Arkansas recently joined several other states in requiring graduating high schoolers to pass citizenship tests.
New laws require all high-schoolers in Arkansas to pass the same test as immigrants seeking citizenship.
At least fifteen other states require high school students to pass the civics section of the naturalization exam for immigrants.
Students must pass a 100 question exam with a minimum of 60 correct multiple-choice responses. The citizenship test is a diploma requirement that has been a subject of debate since it became law in Arizona and North Dakota in 2015.
Advocates of the citizenship test seek more engaged and patriotic students.
They believe that the citizenship test will empower students to have more empathy toward immigrants.
Critics see the test as redundant at best and, at worst, a way to unnecessarily hinder students from high school graduation.
Abby Chorley, senior English major, supports the citizenship test as one way for the United States to foster an environment for citizens to become aware and involved at a young age.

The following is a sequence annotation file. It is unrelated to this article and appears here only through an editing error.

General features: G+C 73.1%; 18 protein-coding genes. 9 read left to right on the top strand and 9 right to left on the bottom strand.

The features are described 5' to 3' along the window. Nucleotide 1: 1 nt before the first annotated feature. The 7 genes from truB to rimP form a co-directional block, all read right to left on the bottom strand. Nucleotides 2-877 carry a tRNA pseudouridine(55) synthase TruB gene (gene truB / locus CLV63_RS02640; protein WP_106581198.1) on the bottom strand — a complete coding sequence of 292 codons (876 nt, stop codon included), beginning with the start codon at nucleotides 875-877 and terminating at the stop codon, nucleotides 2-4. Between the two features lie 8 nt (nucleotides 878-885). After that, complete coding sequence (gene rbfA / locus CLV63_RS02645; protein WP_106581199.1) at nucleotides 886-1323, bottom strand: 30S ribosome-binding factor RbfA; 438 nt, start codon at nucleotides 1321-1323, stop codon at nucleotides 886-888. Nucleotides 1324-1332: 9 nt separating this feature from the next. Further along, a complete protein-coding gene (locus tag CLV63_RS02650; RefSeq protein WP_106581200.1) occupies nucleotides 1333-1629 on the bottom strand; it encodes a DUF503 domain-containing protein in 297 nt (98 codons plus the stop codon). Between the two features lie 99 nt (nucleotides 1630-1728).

“People should be aware of the immigration process. People should be actively involved in their country and do what it takes to be a citizen. I have one parent who is an American citizen and one who is not. If you’re an American, you should know what that means,” Chorley said.
After further review of the specific requirements of the civics section of the citizenship test, however, Chorley said that it is not as difficult as people make it out to be.
“I don’t know that there is necessarily harm in offering the test as long as everyone is taught well. It’s pretty attainable if you have four years and as many opportunities as needed to pass. The test isn’t the MCAT being required of fourteen-year-olds,” Chorley said.
Connie Matchell, education professor at John Brown University, believes that the test requirement is not wise.
“Students could take the test, but why make it high stakes as a graduation requirement? Taking the test would give them a feel for what immigrants have to know. But, why put that extra piece on it?” Matchell asked. “To understand and empathize, you don’t have to have a test that is high-stakes. And, this would be considered high-stakes. In what other content area do we do that?”
The test is to be implemented as a graduation requirement beginning in the 2018-2019 school year, according to House Bill 1539.
Students will be exempted from the citizenship test if they meet any of the following requirements: 1) students that have an individualized education program, 2) students that attend school in the Corrections School System or 3) students that are over the age of 18.